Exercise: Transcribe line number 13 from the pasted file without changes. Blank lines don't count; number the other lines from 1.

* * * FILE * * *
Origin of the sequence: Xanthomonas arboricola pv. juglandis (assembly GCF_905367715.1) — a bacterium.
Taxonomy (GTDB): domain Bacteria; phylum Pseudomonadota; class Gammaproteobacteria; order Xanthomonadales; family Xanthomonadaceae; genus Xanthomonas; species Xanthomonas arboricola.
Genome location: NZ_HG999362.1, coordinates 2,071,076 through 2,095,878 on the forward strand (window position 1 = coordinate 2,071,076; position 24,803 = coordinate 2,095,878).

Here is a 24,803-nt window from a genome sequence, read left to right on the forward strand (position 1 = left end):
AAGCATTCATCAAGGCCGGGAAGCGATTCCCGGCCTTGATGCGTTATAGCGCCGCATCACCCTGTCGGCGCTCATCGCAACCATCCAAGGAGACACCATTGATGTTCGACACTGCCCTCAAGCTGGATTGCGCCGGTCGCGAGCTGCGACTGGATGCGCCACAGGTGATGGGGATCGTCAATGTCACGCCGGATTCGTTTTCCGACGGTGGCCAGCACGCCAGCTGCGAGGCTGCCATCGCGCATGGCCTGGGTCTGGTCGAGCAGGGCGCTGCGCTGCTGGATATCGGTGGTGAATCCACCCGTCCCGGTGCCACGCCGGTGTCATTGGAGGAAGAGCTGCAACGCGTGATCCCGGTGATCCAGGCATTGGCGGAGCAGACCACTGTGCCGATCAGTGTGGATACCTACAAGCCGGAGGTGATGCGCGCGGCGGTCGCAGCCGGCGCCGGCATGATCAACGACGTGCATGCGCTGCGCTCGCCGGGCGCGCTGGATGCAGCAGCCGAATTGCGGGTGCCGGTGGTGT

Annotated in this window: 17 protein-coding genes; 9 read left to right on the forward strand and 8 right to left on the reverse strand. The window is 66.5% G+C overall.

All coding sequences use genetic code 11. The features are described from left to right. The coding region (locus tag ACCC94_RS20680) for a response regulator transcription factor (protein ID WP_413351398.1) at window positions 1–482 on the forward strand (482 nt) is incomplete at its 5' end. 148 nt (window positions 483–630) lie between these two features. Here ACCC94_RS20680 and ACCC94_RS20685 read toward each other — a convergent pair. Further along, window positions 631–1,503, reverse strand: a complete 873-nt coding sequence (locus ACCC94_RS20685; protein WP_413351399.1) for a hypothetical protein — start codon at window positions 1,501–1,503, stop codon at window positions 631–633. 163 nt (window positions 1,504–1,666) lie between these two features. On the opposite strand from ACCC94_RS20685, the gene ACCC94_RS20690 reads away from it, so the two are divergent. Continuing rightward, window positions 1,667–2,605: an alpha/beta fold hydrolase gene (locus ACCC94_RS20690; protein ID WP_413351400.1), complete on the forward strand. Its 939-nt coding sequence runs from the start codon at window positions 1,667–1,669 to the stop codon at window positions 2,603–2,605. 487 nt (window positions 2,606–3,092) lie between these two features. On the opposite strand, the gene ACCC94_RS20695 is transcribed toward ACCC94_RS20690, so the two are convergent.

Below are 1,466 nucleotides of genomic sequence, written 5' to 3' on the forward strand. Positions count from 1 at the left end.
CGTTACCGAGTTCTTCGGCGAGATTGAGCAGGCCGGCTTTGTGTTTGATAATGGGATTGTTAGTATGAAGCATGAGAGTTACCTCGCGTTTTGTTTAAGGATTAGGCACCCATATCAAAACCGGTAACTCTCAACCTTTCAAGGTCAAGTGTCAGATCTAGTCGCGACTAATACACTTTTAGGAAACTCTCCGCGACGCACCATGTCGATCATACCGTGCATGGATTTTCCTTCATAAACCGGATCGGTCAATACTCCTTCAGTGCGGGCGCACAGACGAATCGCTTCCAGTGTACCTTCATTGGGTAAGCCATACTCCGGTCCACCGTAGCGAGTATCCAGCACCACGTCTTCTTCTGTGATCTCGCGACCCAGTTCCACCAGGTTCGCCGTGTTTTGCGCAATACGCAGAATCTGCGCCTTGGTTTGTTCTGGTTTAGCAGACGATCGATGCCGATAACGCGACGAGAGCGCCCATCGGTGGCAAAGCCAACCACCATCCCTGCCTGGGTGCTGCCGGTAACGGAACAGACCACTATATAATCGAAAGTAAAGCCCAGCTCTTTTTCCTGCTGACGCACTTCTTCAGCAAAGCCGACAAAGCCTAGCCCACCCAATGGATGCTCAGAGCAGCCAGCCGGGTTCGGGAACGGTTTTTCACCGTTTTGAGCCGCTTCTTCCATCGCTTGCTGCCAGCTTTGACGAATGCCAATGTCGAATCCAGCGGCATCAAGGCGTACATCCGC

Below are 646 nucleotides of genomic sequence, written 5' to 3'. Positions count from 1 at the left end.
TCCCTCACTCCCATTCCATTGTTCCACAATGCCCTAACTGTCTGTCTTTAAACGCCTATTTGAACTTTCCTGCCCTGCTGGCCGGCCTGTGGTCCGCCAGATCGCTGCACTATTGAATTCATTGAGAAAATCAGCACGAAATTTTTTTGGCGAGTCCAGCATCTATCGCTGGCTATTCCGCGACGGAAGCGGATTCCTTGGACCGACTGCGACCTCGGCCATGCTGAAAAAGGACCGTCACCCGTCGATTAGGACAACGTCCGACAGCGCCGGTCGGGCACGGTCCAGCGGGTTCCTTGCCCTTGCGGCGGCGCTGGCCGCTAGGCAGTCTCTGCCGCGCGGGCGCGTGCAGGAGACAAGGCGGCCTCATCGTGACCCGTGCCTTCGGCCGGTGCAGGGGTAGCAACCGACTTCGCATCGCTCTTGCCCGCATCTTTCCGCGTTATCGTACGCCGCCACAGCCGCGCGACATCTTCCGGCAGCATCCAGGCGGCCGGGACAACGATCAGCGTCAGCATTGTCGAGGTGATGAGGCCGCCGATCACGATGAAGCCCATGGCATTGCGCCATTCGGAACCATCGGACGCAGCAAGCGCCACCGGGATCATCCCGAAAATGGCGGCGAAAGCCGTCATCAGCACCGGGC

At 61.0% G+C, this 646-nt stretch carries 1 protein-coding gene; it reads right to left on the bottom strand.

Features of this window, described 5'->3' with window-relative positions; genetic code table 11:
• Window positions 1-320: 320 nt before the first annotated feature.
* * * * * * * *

Features of this window, described 5'->3' with window-relative positions; genetic code table 11: